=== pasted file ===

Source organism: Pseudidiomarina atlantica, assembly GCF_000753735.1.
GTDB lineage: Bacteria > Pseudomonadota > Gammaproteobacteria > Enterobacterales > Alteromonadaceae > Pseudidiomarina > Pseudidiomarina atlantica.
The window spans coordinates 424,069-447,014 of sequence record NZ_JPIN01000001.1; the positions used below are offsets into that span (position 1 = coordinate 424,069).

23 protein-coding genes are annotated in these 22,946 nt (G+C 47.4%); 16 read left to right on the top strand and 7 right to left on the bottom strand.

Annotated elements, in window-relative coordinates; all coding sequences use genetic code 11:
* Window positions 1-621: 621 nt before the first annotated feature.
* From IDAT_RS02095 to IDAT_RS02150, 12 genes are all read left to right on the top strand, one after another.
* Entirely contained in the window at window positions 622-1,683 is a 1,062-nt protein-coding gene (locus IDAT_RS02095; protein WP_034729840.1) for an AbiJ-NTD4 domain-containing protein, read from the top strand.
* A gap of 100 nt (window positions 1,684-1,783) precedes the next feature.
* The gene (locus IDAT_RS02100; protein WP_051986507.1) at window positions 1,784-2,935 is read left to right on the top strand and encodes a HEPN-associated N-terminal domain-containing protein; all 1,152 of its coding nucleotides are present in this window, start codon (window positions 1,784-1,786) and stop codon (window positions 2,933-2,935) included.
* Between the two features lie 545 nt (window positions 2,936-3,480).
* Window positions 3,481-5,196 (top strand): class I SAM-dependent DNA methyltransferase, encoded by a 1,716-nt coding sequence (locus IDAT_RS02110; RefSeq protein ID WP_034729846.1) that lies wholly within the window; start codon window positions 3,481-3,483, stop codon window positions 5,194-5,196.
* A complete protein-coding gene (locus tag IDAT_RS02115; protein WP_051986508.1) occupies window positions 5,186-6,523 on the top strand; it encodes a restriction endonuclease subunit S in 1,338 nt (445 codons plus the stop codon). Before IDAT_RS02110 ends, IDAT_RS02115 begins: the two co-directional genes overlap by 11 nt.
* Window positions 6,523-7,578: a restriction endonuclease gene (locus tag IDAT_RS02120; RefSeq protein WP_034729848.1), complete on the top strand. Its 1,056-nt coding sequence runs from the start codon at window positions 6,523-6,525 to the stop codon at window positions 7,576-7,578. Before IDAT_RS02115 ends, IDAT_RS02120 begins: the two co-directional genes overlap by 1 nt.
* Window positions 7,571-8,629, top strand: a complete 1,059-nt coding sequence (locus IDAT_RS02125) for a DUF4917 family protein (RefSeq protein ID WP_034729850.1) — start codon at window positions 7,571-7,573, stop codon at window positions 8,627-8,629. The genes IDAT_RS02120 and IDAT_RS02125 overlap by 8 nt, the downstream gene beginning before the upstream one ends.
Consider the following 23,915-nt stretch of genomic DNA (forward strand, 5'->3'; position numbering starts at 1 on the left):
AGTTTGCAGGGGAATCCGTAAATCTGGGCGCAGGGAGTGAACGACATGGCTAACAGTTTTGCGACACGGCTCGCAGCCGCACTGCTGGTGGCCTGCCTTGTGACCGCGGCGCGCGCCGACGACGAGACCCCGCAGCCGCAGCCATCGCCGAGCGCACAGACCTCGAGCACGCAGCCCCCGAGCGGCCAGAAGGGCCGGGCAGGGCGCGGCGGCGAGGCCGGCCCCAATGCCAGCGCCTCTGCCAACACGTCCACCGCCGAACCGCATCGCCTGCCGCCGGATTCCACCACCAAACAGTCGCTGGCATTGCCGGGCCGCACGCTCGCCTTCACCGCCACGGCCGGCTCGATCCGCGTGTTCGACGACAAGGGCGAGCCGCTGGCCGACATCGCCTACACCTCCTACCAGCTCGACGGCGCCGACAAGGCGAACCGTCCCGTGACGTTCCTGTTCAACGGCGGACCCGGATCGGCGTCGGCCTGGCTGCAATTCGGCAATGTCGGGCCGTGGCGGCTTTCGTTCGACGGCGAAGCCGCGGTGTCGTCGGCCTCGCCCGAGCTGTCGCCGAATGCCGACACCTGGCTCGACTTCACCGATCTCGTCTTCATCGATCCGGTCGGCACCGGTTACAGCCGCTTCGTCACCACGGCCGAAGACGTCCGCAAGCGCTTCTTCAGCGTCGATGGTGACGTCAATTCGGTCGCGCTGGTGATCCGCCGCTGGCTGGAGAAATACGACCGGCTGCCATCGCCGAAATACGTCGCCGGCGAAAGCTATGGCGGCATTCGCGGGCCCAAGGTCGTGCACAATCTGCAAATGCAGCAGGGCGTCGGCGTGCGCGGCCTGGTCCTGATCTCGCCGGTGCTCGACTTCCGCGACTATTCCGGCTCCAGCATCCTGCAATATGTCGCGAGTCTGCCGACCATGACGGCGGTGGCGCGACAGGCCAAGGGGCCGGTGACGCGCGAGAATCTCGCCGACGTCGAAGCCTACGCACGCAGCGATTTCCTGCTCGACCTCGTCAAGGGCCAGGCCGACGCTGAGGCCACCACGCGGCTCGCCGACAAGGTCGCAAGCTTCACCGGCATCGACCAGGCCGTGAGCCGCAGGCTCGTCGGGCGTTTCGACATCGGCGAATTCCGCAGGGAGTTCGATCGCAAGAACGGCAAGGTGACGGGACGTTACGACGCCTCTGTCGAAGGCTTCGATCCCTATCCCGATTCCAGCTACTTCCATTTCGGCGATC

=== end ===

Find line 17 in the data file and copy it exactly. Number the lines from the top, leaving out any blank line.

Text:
AGTTTGCAGGGGAATCCGTAAATCTGGGCGCAGGGAGTGAACGACATGGCTAACAGTTTTGCGACACGGCTCGCAGCCGCACTGCTGGTGGCCTGCCTTGTGACCGCGGCGCGCGCCGACGACGAGACCCCGCAGCCGCAGCCATCGCCGAGCGCACAGACCTCGAGCACGCAGCCCCCGAGCGGCCAGAAGGGCCGGGCAGGGCGCGGCGGCGAGGCCGGCCCCAATGCCAGCGCCTCTGCCAACACGTCCACCGCCGAACCGCATCGCCTGCCGCCGGATTCCACCACCAAACAGTCGCTGGCATTGCCGGGCCGCACGCTCGCCTTCACCGCCACGGCCGGCTCGATCCGCGTGTTCGACGACAAGGGCGAGCCGCTGGCCGACATCGCCTACACCTCCTACCAGCTCGACGGCGCCGACAAGGCGAACCGTCCCGTGACGTTCCTGTTCAACGGCGGACCCGGATCGGCGTCGGCCTGGCTGCAATTCGGCAATGTCGGGCCGTGGCGGCTTTCGTTCGACGGCGAAGCCGCGGTGTCGTCGGCCTCGCCCGAGCTGTCGCCGAATGCCGACACCTGGCTCGACTTCACCGATCTCGTCTTCATCGATCCGGTCGGCACCGGTTACAGCCGCTTCGTCACCACGGCCGAAGACGTCCGCAAGCGCTTCTTCAGCGTCGATGGTGACGTCAATTCGGTCGCGCTGGTGATCCGCCGCTGGCTGGAGAAATACGACCGGCTGCCATCGCCGAAATACGTCGCCGGCGAAAGCTATGGCGGCATTCGCGGGCCCAAGGTCGTGCACAATCTGCAAATGCAGCAGGGCGTCGGCGTGCGCGGCCTGGTCCTGATCTCGCCGGTGCTCGACTTCCGCGACTATTCCGGCTCCAGCATCCTGCAATATGTCGCGAGTCTGCCGACCATGACGGCGGTGGCGCGACAGGCCAAGGGGCCGGTGACGCGCGAGAATCTCGCCGACGTCGAAGCCTACGCACGCAGCGATTTCCTGCTCGACCTCGTCAAGGGCCAGGCCGACGCTGAGGCCACCACGCGGCTCGCCGACAAGGTCGCAAGCTTCACCGGCATCGACCAGGCCGTGAGCCGCAGGCTCGTCGGGCGTTTCGACATCGGCGAATTCCGCAGGGAGTTCGATCGCAAGAACGGCAAGGTGACGGGACGTTACGACGCCTCTGTCGAAGGCTTCGATCCCTATCCCGATTCCAGCTACTTCCATTTCGGCGATC